All of the ship’s crew are trained in sustainable practices, and there’s an environmental compliance officer onboard who oversees everything from the completely contained waste-water treatment systems to the recycling program, which is “as good as and likely better than many municipalities,” Coppell said.
Dining in main dining rooms and buffet restaurant
Tea, coffee and select juices
Theater and entertainment
Daily activities, unless otherwise noted
Use of kids clubs
Use of the gym
Inclusions vary depending on whether you book the Bella, Fantastica or Aurea Experience (See the cabins section for more information on the differences)
Soda, alcoholic and upgraded beverages, coffee from Illy
Most fitness classes and all personal training sessions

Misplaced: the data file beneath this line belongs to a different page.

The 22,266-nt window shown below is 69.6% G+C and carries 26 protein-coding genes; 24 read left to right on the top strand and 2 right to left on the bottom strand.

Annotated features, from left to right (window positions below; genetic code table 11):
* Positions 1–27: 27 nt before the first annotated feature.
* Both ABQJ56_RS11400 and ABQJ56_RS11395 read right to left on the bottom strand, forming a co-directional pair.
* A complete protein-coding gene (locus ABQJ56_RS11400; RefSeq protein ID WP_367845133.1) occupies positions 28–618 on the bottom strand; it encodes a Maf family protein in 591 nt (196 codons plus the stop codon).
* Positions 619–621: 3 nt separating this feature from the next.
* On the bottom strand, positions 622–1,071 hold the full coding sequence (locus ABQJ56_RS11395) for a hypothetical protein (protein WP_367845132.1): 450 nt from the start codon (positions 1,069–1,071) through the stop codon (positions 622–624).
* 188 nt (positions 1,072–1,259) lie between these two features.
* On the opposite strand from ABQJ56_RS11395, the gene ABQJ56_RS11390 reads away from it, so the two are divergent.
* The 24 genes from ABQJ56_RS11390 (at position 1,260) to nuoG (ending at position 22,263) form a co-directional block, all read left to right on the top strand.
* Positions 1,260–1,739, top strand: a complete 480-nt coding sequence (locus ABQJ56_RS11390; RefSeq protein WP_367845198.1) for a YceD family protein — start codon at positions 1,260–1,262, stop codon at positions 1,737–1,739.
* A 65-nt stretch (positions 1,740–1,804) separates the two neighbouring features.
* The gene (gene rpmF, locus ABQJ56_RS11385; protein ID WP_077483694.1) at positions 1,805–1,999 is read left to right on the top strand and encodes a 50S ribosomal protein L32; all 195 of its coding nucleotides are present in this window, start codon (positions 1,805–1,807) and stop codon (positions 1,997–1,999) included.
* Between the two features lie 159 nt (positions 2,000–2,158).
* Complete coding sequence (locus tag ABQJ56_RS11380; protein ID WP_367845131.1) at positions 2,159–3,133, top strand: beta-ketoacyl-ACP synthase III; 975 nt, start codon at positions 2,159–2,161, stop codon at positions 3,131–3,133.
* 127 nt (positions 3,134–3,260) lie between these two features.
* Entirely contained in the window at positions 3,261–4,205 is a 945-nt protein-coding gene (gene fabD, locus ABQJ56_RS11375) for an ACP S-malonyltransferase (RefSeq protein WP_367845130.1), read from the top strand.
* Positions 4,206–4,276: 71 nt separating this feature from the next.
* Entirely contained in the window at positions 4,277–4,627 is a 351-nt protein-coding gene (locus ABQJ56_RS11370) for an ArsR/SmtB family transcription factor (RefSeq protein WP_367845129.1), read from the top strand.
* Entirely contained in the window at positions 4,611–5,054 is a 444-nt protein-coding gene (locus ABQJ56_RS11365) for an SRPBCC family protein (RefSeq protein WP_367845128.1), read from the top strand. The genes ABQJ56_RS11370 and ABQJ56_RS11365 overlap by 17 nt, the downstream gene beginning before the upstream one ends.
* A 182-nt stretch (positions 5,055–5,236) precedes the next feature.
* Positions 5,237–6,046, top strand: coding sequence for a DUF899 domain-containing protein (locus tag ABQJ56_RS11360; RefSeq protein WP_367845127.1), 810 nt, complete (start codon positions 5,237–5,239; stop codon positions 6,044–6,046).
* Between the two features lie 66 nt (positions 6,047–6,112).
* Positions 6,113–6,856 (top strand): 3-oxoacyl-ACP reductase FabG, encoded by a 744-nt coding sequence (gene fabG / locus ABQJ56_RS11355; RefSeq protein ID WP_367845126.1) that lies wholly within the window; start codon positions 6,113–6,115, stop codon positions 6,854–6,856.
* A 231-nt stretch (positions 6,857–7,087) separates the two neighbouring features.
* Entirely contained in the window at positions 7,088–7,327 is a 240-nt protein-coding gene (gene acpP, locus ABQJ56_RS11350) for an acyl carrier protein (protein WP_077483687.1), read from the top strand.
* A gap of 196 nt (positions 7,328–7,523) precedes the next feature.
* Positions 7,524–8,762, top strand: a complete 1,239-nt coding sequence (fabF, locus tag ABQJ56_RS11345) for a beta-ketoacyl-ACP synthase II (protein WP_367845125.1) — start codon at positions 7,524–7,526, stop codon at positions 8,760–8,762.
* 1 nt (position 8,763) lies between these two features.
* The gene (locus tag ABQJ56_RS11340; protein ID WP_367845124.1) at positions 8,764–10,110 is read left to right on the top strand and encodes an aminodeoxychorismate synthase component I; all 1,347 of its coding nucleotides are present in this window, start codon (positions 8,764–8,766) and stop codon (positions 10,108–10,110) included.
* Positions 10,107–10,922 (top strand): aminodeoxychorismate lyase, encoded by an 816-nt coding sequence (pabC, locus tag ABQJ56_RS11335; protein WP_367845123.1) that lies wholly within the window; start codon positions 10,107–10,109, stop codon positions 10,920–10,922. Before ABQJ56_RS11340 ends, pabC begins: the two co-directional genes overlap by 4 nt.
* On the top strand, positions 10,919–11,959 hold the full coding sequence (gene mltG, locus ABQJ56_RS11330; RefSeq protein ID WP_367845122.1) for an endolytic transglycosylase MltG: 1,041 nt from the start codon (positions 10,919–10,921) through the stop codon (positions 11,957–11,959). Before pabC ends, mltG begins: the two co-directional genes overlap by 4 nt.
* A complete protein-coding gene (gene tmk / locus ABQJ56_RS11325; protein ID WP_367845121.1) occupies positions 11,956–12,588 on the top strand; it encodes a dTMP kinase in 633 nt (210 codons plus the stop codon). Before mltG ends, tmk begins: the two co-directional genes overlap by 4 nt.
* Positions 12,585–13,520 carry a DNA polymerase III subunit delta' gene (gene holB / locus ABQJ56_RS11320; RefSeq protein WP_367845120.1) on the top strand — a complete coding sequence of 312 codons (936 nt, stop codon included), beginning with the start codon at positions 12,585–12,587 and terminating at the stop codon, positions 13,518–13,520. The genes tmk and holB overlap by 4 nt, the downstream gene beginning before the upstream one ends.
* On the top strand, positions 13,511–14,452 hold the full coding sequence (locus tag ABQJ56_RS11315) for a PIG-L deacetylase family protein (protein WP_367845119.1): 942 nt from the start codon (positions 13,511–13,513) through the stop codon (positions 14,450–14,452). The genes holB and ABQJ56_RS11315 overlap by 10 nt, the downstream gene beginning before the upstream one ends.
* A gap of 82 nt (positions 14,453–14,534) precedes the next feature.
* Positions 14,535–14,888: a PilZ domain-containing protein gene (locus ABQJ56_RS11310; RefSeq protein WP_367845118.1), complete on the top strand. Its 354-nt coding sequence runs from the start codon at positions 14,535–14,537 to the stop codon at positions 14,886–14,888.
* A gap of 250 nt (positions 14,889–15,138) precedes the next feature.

Access to the thermal suite
Beverage and spa tips
Photos and art purchase
Passengers on MSC Euribia have an international background, with a heavy dose of Italians thanks to the cruise line’s heritage. When the ship sails from Southampton, Brits make up a hefty portion of the passenger base. Families are plentiful, especially during the holiday periods, and kids stay up as late as their parents regardless of age – it’s not uncommon to see children dancing along with their parents during late-night parties. Because of the international guest base, you’ll hear announcements in multiple languages, which can be a bit tiresome. On our Norway and Denmark sailing from Kiel, Germany, safety announcements were made in English, German, Italian and French. Our shore excursions were also multilingual, given in German, English and Italian.
The ship offers a number of gatherings for LGBTQ+ and solo guests. It is accessible, offering elevators forward, midship and aft. MSC Euribia has 60 wheelchair accessible cabins. The ship has interior and balcony studio cabins, designed for solo travelers.
The Yacht Club was great, but the Gluten Free food was almost non-existant.